rev at michaelbishop.name
Mon Jan 6 17:03:24 UTC 2020
Roger is right. In UK this still applied in the 1970's when I served as
assistant curate in a large mining "village" in Nottinghamshire. One the
High Street there were Methodist Chapels literally opposite each other.
When one of the chapels was closed because of major building problems,
some of the congregation took to meeting in each other's homes rather
than go to the "other" chapel - and that was despite the fact that for
years they had had the same minister and shared lay preachers.
rev at michaelbishop.name
On 06/01/2020 4:56 pm, Roger Stokes via Magdalen wrote:
> Do you know if there were any similarities in "churchmanship" between
> the three strands of Methodism in the US and the three in the UK which
> came together in 1932? Race and slavery were not such an issue over
> here in the Old Country but it was not unusual to have two Methodist
> chapels literally across the road from each other. I recall when
> visiting Cornwall as a child that each village generally two chapels,
> each capable of holding the entire population. Some villages also had
> a (smaller) Church of England church.
> Over here the main branches were the Wesleyans, the Primitive and the
> Bible Christians. I think neither of the others liked how "high" the
> Wesleyans were and preferred a "hell fire and brimstone" approach with
> more influence on lay ministry. There were also historic personal
> links with the Calvinistic Countess of Huntingdon's Connexion and
> there are still some Independent Methodist Churches. Christians can be
> so fissiparous when they organize.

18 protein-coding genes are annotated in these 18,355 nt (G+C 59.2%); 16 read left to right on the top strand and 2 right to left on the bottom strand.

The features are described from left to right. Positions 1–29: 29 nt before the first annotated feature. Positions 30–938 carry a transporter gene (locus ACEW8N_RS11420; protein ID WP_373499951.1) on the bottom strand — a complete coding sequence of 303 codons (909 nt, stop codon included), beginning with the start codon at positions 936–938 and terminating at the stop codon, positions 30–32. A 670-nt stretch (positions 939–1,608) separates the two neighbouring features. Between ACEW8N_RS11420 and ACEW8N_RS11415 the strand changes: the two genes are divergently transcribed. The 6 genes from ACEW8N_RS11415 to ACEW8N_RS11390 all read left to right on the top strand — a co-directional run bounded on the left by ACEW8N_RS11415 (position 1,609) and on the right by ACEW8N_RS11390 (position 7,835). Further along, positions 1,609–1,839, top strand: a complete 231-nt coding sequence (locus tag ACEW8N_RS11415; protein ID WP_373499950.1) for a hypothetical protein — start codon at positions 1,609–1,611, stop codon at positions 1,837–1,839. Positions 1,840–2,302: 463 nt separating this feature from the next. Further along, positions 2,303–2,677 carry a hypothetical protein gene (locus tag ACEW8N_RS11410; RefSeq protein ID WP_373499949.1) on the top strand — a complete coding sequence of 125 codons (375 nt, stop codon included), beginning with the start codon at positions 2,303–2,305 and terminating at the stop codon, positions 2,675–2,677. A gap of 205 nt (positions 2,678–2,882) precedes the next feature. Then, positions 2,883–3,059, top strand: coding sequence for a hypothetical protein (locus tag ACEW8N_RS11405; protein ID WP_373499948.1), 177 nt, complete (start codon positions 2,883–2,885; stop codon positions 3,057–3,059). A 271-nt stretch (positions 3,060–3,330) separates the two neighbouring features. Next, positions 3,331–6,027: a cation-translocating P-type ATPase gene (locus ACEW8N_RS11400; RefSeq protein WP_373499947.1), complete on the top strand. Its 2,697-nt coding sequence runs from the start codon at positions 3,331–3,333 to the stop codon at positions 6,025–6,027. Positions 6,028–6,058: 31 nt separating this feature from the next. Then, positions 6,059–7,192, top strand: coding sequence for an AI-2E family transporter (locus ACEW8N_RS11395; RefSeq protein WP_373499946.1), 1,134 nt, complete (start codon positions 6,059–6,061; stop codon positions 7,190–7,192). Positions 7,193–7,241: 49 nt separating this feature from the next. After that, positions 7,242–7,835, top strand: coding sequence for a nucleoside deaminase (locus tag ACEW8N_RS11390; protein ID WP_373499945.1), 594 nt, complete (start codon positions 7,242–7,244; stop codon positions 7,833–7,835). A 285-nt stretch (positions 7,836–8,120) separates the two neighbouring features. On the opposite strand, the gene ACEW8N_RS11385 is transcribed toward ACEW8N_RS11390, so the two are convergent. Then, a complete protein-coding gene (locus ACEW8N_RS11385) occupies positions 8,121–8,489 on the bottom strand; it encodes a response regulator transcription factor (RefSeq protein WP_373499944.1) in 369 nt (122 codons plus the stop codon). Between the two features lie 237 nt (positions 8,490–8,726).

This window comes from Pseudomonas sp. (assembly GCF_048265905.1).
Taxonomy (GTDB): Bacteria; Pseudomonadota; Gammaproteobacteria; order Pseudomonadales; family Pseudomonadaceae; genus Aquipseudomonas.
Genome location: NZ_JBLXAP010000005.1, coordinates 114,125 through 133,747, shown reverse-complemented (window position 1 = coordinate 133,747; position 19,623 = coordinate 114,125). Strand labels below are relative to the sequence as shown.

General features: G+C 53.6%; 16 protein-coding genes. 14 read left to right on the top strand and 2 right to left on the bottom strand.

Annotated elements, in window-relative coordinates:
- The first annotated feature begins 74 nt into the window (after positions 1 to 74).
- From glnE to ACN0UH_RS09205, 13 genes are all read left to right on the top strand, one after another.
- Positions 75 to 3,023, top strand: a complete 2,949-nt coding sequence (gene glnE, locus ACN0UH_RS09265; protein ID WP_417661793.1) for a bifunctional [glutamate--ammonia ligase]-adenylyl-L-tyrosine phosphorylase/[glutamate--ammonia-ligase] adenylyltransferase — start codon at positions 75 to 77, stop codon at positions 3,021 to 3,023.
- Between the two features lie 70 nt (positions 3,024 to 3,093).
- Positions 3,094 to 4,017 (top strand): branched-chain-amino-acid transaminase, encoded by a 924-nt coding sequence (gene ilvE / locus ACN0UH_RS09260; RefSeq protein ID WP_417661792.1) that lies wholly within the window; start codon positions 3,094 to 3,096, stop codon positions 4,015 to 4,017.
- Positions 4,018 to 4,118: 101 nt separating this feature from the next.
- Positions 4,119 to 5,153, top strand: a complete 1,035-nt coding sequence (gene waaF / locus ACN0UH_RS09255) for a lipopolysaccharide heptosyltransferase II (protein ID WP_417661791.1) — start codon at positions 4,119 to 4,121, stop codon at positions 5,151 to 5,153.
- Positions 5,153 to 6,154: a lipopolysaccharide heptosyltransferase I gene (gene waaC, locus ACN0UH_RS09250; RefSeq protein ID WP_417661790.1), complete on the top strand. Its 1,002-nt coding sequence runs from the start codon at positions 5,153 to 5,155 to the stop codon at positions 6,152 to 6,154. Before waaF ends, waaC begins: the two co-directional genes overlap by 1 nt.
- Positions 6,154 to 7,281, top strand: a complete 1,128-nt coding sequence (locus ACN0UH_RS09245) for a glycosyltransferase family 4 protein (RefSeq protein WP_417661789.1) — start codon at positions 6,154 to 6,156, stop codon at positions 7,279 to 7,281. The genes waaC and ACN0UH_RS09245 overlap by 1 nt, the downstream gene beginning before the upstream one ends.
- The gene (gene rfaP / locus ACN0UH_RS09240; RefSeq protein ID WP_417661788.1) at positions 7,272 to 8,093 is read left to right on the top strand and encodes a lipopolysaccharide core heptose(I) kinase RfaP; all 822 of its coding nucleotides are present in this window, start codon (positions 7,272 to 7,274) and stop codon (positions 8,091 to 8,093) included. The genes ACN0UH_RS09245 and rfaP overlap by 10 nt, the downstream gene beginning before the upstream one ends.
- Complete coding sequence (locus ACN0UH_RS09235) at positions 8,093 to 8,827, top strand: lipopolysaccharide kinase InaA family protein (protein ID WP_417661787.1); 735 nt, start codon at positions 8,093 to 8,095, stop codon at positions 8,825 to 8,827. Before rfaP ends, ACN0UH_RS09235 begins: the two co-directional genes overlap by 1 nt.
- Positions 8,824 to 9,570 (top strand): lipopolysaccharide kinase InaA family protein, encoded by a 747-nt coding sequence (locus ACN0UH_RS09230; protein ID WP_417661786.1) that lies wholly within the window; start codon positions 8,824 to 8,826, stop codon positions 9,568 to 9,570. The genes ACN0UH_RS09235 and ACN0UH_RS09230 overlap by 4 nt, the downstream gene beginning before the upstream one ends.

> On 06/01/2020 15:25, cantor03--- via Magdalen wrote:
>> The three USA main divisions of Methodism joined together in 1939
>> to form the Methodist Church (USA). They had split into the
>> threegroups secondary to the slavery issue and the role of the laity,
>> duringthe 19th century.
>> My Aunt Lulu, a sort of "professional Methodist," was a delegate to
>> theUniting Conference , and regarded the public signing of the
>> articles of unionby a Methodist bishop from each uniting group as one
>> of the formative eventsof her life. I still have her special
>> Conference Methodist Hymnal embossedwith her name as a delegate, in
>> my library.
>> Aunt Lulu would be unhappy that the Methodist denomination (USA) is
>> beingrent asunder by the divisive issue of marriage and ordination of
>> GLBT persons.The split is heavily geographic with the North USA being
>> liberal and pro
>> inclusion of GLBT marriages and ordinations, and the South USA
>> conservative on those issues.
>> I don't know any conservative Methodists, and those I do know are
>> really quiteopen to complete acceptance of GLBT persons, so this
>> division surprisesme.
>> I have the feeling that the USA Methodists are setting themselves up
>> for yet
>> another "Uniting Conference" (maybe in 2039?)
>> David Strang.
More information about the Magdalen